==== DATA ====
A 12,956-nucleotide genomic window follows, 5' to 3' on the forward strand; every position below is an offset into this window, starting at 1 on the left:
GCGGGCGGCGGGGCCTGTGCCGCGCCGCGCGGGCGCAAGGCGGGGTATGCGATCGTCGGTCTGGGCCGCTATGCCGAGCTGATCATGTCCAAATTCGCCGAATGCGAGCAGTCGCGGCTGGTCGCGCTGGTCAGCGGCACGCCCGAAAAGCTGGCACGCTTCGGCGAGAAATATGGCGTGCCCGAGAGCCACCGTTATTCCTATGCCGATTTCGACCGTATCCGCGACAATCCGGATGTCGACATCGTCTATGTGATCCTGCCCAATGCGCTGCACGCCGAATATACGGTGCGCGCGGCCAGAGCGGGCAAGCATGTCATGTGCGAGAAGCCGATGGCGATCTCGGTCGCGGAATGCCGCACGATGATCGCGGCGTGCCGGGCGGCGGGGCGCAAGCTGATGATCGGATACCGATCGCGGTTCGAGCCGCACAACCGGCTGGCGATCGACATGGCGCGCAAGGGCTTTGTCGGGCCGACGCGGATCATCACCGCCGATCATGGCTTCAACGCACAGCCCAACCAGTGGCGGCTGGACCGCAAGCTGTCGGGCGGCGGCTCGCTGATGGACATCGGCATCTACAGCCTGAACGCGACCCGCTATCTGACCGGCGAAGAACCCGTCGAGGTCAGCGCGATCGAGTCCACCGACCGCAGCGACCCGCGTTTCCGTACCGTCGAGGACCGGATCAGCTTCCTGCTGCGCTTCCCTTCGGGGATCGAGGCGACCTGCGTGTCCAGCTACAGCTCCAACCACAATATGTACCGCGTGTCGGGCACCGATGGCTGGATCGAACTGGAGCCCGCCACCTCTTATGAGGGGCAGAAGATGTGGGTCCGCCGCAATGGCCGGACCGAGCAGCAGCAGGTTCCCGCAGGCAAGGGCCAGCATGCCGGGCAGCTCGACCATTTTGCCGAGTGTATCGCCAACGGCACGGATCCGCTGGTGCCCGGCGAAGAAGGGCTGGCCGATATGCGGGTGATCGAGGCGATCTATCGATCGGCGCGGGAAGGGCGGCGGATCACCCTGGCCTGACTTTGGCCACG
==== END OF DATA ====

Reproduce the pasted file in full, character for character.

A 12,956-nucleotide genomic window follows, 5' to 3' on the forward strand; every position below is an offset into this window, starting at 1 on the left:
GCGGGCGGCGGGGCCTGTGCCGCGCCGCGCGGGCGCAAGGCGGGGTATGCGATCGTCGGTCTGGGCCGCTATGCCGAGCTGATCATGTCCAAATTCGCCGAATGCGAGCAGTCGCGGCTGGTCGCGCTGGTCAGCGGCACGCCCGAAAAGCTGGCACGCTTCGGCGAGAAATATGGCGTGCCCGAGAGCCACCGTTATTCCTATGCCGATTTCGACCGTATCCGCGACAATCCGGATGTCGACATCGTCTATGTGATCCTGCCCAATGCGCTGCACGCCGAATATACGGTGCGCGCGGCCAGAGCGGGCAAGCATGTCATGTGCGAGAAGCCGATGGCGATCTCGGTCGCGGAATGCCGCACGATGATCGCGGCGTGCCGGGCGGCGGGGCGCAAGCTGATGATCGGATACCGATCGCGGTTCGAGCCGCACAACCGGCTGGCGATCGACATGGCGCGCAAGGGCTTTGTCGGGCCGACGCGGATCATCACCGCCGATCATGGCTTCAACGCACAGCCCAACCAGTGGCGGCTGGACCGCAAGCTGTCGGGCGGCGGCTCGCTGATGGACATCGGCATCTACAGCCTGAACGCGACCCGCTATCTGACCGGCGAAGAACCCGTCGAGGTCAGCGCGATCGAGTCCACCGACCGCAGCGACCCGCGTTTCCGTACCGTCGAGGACCGGATCAGCTTCCTGCTGCGCTTCCCTTCGGGGATCGAGGCGACCTGCGTGTCCAGCTACAGCTCCAACCACAATATGTACCGCGTGTCGGGCACCGATGGCTGGATCGAACTGGAGCCCGCCACCTCTTATGAGGGGCAGAAGATGTGGGTCCGCCGCAATGGCCGGACCGAGCAGCAGCAGGTTCCCGCAGGCAAGGGCCAGCATGCCGGGCAGCTCGACCATTTTGCCGAGTGTATCGCCAACGGCACGGATCCGCTGGTGCCCGGCGAAGAAGGGCTGGCCGATATGCGGGTGATCGAGGCGATCTATCGATCGGCGCGGGAAGGGCGGCGGATCACCCTGGCCTGACTTTGGCCACG